Trading in FirstPlus Financial Group stock was halted for several hours Friday on news that a fund that invests in the company's stock and is partly owned by its chief executive had filed for bankruptcy.

The fund, Knox County Partnership, formerly known as Phillips Partners Ltd., filed for protection under Chapter 11 of the bankruptcy code Oct. 2, according to U.S. Bankruptcy Court in Dallas.

Knox owned 4.579 million shares of FirstPlus stock, or 12.3% of the company, as of July 28. FirstPlus shares have fallen more than 90% from then to Oct. 8, bringing Knox's investment value from $182.87 million to $11.73 million.

FirstPlus, the leading high-loan-to-value home equity lender, is one of a number of consumer finance specialists whose shares have plummeted lately.

Trading in its shares resumed Friday at 12:06 p.m., after the companies issued press releases indicating that Knox's bankruptcy would not affect FirstPlus' stock.

Knox owns stock but "is not otherwise affiliated with FirstPlus or any of its subsidiaries, does no business with FirstPlus, and is not a competitor of FirstPlus," the Knox statement said.

FirstPlus shares gained 29% after trading resumed, to close Friday at $3.3125.

The news that Knox was filing for bankruptcy first appeared in, an on-line investor magazine on Oct. 7, leading to market speculation that Daniel T. Phillips, FirstPlus' CEO, was filing for personal bankruptcy.

Mr. Phillips is a "limited partner" of Knox and did not personally file for bankruptcy, FirstPlus said in a statement.

On Oct. 6, after hearing "confidential testimony" from the company's president, a federal bankruptcy judge refused to allow Merrill Lynch International Private Finance Ltd. and NationsBank NA, which both lend to Knox, to foreclose on loans backed by FirstPlus stock, FirstPlus said.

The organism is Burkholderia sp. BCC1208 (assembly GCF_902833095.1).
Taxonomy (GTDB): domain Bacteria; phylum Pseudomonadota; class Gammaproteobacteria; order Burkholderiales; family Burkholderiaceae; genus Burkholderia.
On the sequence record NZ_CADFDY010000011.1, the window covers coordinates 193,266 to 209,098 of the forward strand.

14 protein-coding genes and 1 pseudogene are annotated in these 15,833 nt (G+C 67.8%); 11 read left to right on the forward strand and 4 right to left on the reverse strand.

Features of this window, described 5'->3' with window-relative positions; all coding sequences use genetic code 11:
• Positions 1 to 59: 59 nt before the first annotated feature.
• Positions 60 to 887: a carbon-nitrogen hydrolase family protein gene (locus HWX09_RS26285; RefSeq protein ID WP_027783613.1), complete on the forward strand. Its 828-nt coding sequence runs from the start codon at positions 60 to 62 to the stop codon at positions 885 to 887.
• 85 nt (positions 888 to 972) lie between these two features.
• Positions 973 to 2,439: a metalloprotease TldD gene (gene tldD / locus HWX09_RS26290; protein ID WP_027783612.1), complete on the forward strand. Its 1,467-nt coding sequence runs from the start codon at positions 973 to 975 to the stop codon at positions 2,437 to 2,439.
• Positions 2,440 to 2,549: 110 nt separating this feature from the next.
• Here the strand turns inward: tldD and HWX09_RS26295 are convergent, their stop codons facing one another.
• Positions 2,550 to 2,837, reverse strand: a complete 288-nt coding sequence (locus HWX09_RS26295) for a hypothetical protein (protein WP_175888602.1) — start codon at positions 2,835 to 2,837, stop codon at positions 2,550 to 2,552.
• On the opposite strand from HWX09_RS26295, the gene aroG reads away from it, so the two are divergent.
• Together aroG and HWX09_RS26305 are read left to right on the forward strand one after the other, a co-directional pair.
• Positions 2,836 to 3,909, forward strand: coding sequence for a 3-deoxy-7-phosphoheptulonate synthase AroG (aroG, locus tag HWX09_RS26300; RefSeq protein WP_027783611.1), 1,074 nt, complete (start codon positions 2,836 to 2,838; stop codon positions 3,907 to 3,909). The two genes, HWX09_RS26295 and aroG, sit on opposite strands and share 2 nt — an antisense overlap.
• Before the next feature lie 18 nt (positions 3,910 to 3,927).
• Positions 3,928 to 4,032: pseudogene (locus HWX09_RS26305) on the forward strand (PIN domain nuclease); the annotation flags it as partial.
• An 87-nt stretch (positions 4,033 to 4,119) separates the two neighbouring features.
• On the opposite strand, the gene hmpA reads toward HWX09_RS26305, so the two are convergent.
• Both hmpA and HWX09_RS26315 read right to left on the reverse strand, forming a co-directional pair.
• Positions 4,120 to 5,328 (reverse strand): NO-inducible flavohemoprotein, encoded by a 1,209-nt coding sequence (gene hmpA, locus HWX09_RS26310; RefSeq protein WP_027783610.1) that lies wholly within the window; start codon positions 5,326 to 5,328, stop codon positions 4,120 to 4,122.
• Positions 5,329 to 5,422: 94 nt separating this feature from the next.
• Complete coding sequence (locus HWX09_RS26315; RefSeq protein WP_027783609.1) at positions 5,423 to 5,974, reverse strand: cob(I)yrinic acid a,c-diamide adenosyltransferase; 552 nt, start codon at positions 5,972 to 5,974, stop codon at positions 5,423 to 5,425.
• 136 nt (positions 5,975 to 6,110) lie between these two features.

The bankruptcy judge heard motions filed by Merrill and NationsBank on an "emergency basis" Oct. 6, FirstPlus said. Representatives from NationsBank and Merrill said the banks could not comment.

Analysts said the developments may indicate that the cash-poor firm has found an equity investor after a monthlong search. FirstPlus shares have plummeted amid rumors that no buyer could be found.

"The news has to be viewed as positive," said E. Reilly Tierney, analyst with Fox, Pitt, Kelton. "The question is did the company prove to the judge that they are working on a deal, or did they say that they actually had one?"

A FirstPlus spokesman said he could not comment. Knox Capital's legal counsel did not return phone calls by press time.

Friday's trading halt baffled analysts and investors, who were hoping a deal would be announced that afternoon.

Other Knox partners were said to include Mr. Phillips' family members.

Several analysts also speculated that longtime FirstPlus pitchman and Miami Dolphins quarterback Dan Marino was also a partner. A Miami Dolphins spokesman said that he had no comment, and Mr. Marino's agent did not return phone calls.

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